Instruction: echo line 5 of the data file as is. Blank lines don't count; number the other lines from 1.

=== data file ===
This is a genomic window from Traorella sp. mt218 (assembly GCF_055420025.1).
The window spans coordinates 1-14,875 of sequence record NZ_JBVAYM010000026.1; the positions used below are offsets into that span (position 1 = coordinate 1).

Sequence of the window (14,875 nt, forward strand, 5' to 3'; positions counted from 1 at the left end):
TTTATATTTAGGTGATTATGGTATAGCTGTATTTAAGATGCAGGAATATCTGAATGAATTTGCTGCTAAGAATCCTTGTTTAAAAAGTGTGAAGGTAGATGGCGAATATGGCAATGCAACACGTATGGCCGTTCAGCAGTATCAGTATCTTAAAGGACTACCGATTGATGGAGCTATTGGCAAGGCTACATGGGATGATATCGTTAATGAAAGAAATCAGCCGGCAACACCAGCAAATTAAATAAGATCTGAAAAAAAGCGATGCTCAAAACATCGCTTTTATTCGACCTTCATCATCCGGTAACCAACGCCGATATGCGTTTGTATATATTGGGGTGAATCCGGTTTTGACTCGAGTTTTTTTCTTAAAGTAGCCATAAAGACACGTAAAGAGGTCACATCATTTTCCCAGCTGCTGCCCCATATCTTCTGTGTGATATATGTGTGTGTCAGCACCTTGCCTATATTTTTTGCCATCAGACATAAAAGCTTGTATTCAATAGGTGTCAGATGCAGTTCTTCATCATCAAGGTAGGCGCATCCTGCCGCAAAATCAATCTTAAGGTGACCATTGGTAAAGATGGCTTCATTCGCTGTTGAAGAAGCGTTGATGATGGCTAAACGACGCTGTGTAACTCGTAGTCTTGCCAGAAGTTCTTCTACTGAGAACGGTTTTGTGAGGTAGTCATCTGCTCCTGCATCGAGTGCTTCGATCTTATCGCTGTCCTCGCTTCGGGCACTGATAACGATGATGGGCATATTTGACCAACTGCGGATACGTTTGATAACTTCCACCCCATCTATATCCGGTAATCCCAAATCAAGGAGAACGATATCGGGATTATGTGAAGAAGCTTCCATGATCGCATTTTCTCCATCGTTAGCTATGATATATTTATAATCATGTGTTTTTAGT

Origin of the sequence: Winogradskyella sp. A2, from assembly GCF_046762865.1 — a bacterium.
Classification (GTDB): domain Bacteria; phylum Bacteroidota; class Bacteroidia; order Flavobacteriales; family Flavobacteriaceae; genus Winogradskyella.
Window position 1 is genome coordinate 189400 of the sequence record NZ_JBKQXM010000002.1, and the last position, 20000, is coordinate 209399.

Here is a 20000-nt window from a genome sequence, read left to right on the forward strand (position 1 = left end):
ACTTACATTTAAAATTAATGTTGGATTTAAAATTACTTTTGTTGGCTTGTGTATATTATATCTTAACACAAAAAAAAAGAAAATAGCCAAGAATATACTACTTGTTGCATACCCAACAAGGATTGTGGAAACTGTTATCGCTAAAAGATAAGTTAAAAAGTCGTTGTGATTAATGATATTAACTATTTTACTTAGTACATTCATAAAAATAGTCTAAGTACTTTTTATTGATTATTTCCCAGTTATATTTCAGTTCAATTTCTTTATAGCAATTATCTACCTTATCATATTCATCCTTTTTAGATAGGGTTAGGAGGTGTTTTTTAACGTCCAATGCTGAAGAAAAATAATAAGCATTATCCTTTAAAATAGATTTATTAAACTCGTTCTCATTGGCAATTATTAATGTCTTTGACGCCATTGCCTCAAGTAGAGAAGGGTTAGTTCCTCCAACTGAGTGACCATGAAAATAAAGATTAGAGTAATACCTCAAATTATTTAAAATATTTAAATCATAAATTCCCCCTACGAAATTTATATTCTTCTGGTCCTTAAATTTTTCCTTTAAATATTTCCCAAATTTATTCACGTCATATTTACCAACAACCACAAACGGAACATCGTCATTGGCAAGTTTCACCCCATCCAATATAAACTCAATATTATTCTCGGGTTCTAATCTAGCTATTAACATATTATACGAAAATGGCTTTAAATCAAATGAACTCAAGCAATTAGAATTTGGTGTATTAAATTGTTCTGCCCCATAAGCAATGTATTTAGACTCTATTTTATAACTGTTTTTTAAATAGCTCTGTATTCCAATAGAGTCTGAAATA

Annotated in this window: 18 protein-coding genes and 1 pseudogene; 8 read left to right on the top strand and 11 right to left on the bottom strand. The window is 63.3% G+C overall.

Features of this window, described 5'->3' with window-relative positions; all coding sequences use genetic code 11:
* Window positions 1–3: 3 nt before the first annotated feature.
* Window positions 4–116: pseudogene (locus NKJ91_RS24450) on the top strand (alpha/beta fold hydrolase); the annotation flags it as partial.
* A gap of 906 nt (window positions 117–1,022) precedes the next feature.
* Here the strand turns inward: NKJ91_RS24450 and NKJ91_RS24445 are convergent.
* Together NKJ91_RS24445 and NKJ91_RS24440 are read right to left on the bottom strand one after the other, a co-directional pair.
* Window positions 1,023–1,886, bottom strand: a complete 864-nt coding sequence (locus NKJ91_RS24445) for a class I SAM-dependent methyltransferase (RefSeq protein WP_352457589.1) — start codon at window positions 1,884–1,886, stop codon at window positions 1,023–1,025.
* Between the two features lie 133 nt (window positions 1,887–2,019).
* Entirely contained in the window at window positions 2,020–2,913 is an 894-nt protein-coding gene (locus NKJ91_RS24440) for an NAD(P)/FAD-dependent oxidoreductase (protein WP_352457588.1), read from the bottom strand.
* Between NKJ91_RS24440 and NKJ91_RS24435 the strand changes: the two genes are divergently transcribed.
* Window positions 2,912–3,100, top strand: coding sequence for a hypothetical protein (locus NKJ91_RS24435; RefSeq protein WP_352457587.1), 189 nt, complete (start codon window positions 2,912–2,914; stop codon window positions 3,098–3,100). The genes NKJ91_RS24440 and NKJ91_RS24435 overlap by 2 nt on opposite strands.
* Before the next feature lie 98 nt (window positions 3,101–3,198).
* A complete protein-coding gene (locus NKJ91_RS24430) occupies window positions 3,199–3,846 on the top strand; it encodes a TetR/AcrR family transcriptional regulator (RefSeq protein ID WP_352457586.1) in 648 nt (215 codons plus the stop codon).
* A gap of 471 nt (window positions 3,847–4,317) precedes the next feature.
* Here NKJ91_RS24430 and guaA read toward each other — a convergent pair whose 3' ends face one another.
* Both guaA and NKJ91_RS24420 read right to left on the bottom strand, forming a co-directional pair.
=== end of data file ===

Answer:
Origin of the sequence: Winogradskyella sp. A2, from assembly GCF_046762865.1 — a bacterium.